Week Twenty-one

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With Robbie cleared, we began our weekend with a trip north. He was delighted at the chance to join his family at the celebration of his cousin Monique’s wedding party. The actual ceremony was in Aruba back in April but this was a party for those of us who couldn’t attend. Everyone looked fabulous and we had a tremendous amount of fun. He couldn’t eat the catered food so his uncle John arranged for the bar to send up a cheeseburger and fries. At least he could have the desserts.He lacked energy on Sunday, the price paid for fun these days, but that was fine as we sat around his Aunt and Uncle’s house before the drive home.On Tuesday, Kate and I took him in for admission. As usual, it started in the clinic for blood work and the bone marrow test. While awaiting the counts, the two of them played with the Child Life folk and some much smaller patients. Robbie endured the bone marrow with ease (and a few grimaces) then returned to the infusion room where we awaited a bed being available up on 7. Again, the kids played including the charming moment of Kate trying to teach an enraptured eight-year old girl how to play Guitar Hero.His arrival on 7-West was like the solider returning from overseas. Everyone stopped to say hi or checked in on him later. The first hour was spent with various doctors and nurses coming in to take vitals, check his status, review his meds and discuss the protocol. Kendra, the new Child Life specialist on 7-West, also spent time with him. The chemo began around 5 so everyone set their watches since the second drug had to be administered at hour 42.On Wednesday, Kate and I returned and the chemo had knocked him flat. He was sick all day, sleeping largely until 3 as various anti-nausea drugs went to work on him. We sat in semi-darkness, working on our projects until he was awake and feeling better. With each passing hour, he became more alert and more himself. The two watched Juno on disc while I worked. Later, Kate ran out to collect Deb at the New Haven train station so she could visit. By 8:30, he was actually hungry so Kate and I hit the streets in search of food since food service and the cafeteria were closed by then. We found him a fresh pizza which he ate happily.Thursday, I went up alone to collect him. We packed him up and a little after 11 a.m. he received the shot of chemo. He had to wait an hour to make certain there’d be no reaction so we finished packing and chilled. On our way out, one of the choice rooms was empty and we went to gaze at his name high in the sky.For those who have seen the movie theater commercial of the workers building a cancer hospital for children we had it play out in real life. Apparently, during his last stay one of the workers came by and got the names of the kids on the ward. While we were gone, the girder with the set of names, including Robbie’s, went up and into place. He gazed out long at it, recognizing the names of patients he spent time with since January. On Tuesday, one of the nurses gave him a gigantic nut and bolt from the project, left as a souvenir after the girder was in place.It’s a little hard to believe that after we repeat this Tuesday through Thursday next week the chemo treatments are done. The waiting for a long-term outlook begins but the actual hospital stays comes to an end. For Robbie, it has been a social network and a transformative experience. We’re all looking at the end of this stretch of road with mixed feelings.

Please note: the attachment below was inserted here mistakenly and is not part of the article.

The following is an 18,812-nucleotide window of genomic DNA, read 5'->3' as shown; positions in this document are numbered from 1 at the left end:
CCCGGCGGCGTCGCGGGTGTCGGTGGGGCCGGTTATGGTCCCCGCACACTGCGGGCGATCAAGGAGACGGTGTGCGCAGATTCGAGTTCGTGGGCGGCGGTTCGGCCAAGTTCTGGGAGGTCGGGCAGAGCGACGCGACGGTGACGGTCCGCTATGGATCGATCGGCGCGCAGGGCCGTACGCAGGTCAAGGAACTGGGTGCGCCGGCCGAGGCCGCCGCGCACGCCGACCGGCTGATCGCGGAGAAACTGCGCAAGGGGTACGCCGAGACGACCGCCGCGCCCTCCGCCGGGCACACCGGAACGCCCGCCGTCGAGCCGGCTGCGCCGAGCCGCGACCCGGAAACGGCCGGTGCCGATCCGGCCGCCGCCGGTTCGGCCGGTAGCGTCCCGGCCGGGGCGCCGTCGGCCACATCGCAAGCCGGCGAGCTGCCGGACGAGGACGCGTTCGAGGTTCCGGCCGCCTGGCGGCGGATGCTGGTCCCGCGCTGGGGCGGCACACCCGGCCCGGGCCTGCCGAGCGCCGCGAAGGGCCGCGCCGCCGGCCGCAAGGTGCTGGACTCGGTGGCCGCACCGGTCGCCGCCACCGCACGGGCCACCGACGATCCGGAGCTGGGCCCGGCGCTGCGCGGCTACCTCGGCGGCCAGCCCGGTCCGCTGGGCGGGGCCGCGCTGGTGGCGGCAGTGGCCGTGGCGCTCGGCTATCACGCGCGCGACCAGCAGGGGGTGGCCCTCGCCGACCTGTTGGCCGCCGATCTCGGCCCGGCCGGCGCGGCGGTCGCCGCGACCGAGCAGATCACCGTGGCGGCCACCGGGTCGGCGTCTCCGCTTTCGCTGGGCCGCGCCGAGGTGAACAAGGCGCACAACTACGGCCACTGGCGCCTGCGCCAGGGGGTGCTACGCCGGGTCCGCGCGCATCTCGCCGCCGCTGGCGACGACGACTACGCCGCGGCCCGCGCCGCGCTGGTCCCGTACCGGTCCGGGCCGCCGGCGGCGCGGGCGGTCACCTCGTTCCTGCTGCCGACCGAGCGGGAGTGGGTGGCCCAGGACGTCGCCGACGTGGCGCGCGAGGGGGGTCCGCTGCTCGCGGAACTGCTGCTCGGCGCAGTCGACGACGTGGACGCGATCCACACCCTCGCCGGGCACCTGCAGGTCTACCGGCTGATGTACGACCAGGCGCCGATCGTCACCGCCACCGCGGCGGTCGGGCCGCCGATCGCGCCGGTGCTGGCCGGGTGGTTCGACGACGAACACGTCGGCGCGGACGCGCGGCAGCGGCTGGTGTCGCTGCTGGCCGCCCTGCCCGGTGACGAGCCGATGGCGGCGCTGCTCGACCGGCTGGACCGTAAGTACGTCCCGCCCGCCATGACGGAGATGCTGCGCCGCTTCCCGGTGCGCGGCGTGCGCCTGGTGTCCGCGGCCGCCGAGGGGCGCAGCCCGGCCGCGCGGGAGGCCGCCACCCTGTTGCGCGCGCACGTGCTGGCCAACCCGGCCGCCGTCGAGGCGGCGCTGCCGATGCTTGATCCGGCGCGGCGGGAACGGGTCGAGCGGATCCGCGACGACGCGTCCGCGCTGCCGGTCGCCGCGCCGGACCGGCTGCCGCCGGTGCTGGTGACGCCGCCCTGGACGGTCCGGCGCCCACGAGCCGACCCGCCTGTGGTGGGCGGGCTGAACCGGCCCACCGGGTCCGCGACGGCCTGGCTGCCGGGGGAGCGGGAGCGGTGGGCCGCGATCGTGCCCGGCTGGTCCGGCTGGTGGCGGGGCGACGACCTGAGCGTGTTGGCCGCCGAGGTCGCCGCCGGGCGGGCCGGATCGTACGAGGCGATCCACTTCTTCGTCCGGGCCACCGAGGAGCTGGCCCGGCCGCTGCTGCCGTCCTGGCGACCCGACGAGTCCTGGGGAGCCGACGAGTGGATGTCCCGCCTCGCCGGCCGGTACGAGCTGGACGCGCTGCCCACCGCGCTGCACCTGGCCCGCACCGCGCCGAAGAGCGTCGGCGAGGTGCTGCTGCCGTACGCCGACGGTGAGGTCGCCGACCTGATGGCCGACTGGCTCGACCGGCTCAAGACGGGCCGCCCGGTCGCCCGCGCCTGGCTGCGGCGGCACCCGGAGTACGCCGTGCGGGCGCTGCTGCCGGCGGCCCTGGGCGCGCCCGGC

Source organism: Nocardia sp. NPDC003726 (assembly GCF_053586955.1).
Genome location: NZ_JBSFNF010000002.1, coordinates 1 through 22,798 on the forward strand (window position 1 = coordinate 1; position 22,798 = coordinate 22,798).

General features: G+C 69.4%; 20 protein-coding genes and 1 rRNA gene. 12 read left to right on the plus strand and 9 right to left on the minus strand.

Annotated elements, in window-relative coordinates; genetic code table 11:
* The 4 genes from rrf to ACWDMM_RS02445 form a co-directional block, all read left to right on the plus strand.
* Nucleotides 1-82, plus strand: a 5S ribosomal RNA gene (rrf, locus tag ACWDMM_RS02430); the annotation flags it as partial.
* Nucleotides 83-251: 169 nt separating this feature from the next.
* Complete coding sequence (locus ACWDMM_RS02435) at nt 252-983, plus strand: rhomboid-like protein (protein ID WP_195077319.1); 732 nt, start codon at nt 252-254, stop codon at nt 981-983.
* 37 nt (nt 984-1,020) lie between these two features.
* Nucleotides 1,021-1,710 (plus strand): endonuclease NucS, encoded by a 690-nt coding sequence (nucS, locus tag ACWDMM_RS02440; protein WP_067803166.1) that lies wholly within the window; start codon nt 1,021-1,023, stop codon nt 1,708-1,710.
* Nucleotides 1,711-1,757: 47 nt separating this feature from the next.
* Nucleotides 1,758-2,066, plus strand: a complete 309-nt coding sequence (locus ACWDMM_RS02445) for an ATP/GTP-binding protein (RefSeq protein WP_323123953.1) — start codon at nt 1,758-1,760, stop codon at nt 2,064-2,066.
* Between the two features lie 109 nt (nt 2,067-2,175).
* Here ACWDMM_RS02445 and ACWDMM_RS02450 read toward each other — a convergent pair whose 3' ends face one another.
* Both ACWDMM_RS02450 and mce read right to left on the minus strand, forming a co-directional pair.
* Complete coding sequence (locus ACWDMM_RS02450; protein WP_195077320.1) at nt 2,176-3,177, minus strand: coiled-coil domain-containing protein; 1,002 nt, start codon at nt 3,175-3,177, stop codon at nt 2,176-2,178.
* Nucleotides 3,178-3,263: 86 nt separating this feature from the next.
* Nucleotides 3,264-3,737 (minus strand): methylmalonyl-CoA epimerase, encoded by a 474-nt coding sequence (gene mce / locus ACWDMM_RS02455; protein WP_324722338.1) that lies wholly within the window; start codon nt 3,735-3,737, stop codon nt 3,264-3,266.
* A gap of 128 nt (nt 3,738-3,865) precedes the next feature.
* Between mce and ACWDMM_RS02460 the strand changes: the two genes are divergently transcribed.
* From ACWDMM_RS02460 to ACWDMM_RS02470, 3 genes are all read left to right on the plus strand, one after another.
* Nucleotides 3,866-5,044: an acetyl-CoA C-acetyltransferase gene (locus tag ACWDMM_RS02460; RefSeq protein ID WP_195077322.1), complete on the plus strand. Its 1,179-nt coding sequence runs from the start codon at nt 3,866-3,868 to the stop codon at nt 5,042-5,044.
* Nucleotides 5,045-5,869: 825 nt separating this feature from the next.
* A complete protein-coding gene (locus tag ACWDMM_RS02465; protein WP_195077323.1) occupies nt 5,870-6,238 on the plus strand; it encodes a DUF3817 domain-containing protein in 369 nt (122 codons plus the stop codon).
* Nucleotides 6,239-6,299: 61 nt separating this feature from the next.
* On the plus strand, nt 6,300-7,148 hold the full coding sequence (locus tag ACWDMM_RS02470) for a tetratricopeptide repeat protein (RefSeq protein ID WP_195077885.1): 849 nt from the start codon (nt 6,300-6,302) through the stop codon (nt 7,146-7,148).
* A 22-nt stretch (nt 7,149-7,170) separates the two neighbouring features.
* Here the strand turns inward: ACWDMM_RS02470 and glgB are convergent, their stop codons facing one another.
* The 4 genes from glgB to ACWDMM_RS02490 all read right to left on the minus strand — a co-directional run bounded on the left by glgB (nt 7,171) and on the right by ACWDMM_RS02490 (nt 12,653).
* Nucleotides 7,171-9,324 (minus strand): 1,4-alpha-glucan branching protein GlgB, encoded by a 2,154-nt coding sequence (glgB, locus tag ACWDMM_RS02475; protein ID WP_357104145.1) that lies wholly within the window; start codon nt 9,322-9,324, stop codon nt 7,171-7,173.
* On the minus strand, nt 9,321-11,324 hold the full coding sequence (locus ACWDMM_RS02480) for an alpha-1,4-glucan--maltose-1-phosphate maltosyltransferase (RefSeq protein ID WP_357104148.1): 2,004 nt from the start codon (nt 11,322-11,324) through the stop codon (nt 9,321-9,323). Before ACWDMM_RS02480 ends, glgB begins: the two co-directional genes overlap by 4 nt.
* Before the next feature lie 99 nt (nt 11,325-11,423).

2 thoughts on “Week Twenty-one

  1. Hi Bob and Robbie, I’m tracking ya progress for sure 🙂 I hope it will never be an issue, but if ever ya need a bone marrow donor – which I’m sure you can find within the family, I’d be willing to test!! Robbie, my healing wishes go to you. You’re a fighter, you always were. Kerry x x x x

  2. I finally found your blog again! Best wishes to Robbie, and I love that the building itself will carry his name and experience in its bones. Very cool.I went to a party last night (I’m awaiting permission to blog about it, which may or may not come) of a friend who was celebrating the end of her cancer treatments by throwing a concert in her home with her doctors, nurses, friends and neighbors invited. Her husband and her oncologist were among those playing their instruments in celebration of life, while her teenage son kept busy by manning the camera.

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